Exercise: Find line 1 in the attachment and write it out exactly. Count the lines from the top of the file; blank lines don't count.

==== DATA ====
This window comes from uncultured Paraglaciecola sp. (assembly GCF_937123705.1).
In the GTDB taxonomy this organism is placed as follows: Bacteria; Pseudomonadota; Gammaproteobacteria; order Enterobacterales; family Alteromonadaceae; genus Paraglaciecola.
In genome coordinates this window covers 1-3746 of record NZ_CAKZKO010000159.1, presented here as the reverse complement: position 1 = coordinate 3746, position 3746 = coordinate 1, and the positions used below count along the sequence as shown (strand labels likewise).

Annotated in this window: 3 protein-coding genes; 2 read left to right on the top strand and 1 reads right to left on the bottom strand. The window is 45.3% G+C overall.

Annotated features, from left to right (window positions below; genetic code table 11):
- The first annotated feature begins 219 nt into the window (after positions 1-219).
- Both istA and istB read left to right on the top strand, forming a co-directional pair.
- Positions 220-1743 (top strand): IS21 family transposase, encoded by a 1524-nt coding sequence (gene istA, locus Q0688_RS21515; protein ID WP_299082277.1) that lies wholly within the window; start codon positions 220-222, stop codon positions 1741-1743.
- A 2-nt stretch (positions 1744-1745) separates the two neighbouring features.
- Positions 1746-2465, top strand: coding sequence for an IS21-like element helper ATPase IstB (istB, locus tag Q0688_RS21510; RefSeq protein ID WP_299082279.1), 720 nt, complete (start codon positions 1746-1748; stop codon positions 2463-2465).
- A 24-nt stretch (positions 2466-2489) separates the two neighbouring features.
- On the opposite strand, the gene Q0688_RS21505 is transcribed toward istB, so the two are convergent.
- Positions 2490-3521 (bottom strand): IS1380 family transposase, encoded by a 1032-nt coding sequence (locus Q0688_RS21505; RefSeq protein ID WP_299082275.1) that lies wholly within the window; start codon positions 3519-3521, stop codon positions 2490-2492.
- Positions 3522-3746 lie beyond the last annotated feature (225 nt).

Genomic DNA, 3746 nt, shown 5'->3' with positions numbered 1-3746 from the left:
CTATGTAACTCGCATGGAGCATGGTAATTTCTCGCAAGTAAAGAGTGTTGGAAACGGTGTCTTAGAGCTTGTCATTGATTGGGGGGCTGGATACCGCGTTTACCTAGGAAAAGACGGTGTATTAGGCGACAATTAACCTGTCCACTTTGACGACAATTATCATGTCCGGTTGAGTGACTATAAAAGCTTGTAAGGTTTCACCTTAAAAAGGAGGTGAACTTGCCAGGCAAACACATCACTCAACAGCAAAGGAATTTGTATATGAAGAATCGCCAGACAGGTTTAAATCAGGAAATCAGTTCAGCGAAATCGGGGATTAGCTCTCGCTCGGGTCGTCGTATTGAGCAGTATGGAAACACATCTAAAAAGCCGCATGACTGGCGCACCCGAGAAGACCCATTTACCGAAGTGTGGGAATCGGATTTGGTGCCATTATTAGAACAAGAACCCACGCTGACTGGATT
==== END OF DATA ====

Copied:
This window comes from uncultured Paraglaciecola sp. (assembly GCF_937123705.1).